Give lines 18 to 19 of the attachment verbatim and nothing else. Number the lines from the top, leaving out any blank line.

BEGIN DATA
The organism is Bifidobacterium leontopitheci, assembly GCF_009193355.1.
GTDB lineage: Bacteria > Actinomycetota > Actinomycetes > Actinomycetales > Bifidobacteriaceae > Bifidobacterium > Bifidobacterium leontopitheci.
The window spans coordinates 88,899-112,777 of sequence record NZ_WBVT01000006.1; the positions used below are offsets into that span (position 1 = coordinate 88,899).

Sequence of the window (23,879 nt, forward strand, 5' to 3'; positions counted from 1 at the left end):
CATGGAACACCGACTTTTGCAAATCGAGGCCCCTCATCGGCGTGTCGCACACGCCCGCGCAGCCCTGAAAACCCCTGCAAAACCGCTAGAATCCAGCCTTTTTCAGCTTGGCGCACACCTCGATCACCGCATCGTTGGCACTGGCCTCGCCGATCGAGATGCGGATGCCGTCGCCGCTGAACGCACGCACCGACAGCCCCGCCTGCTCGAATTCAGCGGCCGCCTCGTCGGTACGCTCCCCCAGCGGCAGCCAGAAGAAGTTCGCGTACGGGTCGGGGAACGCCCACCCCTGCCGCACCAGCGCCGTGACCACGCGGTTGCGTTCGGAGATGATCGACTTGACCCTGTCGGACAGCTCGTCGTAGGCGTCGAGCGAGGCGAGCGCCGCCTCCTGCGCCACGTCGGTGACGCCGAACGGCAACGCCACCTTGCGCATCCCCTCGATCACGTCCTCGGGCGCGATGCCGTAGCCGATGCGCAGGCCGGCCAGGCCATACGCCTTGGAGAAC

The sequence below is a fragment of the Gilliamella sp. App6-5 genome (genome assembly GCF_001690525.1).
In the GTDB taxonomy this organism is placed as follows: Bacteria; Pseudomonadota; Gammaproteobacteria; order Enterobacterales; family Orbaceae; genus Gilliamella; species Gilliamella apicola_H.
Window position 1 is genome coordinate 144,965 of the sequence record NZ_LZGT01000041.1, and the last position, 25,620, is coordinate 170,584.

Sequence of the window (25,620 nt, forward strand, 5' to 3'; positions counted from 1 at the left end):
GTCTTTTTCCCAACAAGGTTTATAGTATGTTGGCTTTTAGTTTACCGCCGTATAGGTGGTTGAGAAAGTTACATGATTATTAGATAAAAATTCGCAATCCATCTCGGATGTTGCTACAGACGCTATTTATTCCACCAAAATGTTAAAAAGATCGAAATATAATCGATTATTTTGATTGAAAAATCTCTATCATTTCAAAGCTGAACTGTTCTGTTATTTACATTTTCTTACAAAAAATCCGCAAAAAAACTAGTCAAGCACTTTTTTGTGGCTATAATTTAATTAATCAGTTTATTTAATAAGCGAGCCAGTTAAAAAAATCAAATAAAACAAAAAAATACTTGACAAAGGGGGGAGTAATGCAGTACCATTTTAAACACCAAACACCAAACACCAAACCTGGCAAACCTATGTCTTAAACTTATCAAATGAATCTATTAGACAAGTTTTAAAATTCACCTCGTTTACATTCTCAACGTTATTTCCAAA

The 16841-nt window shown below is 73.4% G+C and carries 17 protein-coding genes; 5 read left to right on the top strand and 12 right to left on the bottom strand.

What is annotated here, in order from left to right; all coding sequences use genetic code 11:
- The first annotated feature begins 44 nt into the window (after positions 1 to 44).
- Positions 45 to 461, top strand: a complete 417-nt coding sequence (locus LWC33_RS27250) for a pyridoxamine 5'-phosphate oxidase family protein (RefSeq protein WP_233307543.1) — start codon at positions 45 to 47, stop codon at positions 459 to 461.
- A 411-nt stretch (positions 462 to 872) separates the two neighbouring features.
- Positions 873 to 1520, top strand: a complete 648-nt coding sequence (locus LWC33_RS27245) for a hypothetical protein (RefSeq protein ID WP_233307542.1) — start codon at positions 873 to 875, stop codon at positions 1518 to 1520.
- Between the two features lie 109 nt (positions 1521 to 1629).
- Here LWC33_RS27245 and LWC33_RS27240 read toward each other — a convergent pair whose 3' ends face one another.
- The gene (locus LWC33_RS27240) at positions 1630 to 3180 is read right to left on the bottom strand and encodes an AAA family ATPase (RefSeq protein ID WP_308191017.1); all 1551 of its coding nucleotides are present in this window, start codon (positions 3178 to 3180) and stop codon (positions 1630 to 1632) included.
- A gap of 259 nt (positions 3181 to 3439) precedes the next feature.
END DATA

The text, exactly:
- Here LWC33_RS27245 and LWC33_RS27240 read toward each other — a convergent pair whose 3' ends face one another.
- The gene (locus LWC33_RS27240) at positions 1630 to 3180 is read right to left on the bottom strand and encodes an AAA family ATPase (RefSeq protein ID WP_308191017.1); all 1551 of its coding nucleotides are present in this window, start codon (positions 3178 to 3180) and stop codon (positions 1630 to 1632) included.